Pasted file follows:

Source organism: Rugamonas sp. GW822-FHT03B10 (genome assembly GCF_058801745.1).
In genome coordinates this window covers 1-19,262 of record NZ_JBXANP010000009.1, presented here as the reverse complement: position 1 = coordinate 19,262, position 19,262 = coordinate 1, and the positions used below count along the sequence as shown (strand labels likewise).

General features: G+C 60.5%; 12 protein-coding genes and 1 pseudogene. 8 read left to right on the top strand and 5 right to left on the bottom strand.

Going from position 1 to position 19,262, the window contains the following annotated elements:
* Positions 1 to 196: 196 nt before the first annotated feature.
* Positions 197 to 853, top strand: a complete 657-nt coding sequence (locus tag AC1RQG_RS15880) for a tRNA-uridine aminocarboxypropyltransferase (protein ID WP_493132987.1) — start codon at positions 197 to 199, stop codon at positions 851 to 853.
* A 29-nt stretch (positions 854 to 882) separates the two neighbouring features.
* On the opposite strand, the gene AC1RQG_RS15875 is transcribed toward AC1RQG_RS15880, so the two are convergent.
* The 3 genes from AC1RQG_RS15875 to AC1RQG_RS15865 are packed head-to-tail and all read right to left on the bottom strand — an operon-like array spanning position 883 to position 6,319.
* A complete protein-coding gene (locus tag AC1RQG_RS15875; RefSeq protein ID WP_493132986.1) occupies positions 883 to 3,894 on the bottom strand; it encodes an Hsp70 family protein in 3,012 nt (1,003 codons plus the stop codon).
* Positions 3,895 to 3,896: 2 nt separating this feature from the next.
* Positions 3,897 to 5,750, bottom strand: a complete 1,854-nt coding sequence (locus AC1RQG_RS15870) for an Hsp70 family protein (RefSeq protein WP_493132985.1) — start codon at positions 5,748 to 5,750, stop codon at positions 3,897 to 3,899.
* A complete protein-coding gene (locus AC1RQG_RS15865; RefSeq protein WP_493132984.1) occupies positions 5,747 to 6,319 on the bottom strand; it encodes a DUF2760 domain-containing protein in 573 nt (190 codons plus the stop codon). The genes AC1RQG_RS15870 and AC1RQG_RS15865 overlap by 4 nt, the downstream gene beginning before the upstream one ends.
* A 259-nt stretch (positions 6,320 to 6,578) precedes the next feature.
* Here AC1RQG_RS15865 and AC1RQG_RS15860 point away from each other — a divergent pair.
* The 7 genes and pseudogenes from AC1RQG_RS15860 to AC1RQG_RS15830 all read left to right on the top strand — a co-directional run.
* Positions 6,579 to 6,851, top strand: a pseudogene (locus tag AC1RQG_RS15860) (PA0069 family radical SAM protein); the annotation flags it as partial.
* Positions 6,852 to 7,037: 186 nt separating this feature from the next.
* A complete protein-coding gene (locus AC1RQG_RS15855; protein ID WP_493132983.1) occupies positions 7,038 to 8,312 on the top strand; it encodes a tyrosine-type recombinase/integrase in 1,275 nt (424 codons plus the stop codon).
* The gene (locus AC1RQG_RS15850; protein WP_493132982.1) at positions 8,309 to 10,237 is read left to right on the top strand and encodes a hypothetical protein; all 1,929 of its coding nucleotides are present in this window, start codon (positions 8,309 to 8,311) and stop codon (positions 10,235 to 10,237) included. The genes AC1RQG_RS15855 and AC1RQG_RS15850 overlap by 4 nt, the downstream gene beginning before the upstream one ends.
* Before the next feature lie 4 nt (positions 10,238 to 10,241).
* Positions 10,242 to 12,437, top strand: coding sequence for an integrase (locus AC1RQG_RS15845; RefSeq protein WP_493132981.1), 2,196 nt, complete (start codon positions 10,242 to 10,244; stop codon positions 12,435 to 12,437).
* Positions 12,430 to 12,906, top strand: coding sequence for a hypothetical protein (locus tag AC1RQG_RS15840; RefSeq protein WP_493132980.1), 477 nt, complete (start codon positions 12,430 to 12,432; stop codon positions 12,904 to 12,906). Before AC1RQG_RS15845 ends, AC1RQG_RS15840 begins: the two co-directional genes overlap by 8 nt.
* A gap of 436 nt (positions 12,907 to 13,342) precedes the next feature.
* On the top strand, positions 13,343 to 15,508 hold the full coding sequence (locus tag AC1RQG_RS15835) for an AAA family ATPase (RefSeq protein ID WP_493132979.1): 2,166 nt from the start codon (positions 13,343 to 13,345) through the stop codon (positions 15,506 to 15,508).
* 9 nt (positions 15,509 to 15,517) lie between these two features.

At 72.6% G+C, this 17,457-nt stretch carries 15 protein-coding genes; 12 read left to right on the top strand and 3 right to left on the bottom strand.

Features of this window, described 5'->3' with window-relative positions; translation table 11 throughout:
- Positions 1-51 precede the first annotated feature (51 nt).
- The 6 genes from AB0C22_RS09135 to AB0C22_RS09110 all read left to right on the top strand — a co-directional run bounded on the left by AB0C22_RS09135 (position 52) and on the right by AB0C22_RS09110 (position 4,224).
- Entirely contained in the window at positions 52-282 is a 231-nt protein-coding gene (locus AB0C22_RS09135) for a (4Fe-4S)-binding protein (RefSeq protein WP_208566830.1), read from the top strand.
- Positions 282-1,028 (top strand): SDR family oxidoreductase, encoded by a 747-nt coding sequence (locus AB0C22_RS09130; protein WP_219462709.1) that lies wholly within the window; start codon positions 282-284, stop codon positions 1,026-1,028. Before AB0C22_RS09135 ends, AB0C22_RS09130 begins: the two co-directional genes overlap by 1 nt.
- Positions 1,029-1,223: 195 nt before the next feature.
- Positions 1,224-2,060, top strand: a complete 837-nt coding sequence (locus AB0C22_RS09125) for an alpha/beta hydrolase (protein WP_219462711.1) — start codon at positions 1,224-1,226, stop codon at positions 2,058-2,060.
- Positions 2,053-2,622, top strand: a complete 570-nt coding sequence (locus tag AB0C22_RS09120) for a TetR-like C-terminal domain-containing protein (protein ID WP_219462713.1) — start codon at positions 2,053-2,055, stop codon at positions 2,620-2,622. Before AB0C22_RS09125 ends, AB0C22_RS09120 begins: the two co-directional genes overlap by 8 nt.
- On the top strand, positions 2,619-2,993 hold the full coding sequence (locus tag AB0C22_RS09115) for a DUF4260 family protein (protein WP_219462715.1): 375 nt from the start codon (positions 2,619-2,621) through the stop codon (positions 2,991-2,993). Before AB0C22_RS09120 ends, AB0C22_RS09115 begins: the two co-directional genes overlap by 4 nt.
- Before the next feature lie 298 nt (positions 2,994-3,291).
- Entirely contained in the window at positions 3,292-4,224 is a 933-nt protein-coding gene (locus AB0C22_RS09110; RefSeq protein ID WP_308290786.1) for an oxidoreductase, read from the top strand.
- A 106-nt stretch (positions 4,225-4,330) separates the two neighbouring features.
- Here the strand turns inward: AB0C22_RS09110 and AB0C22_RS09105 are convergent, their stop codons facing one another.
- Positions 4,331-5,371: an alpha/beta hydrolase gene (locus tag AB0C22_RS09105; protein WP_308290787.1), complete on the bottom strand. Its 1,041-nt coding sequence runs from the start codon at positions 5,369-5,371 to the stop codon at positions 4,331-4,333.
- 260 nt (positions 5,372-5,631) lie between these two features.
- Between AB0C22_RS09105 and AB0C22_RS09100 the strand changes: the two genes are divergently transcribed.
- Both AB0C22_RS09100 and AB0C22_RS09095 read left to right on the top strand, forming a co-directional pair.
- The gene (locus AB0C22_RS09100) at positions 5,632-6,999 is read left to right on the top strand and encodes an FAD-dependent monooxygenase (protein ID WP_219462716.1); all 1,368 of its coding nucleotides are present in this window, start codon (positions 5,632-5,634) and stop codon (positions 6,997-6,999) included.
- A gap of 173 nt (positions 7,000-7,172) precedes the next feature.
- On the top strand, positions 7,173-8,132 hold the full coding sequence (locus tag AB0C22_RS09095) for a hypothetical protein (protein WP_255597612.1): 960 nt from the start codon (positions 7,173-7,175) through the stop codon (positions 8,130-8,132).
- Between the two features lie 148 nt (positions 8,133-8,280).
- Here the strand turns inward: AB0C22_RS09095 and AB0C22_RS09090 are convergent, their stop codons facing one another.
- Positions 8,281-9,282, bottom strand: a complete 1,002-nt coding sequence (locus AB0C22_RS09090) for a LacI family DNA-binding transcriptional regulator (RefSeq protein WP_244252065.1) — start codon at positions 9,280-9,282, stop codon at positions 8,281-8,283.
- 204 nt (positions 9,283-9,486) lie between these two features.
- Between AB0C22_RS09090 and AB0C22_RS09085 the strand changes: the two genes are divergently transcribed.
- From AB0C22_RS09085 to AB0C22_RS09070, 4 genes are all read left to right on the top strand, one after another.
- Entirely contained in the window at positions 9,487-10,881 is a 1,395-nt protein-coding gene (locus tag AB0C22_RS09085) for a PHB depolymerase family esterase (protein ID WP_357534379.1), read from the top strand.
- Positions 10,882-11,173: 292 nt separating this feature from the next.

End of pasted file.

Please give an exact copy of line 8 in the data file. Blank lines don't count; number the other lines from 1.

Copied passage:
* On the opposite strand, the gene AC1RQG_RS15875 is transcribed toward AC1RQG_RS15880, so the two are convergent.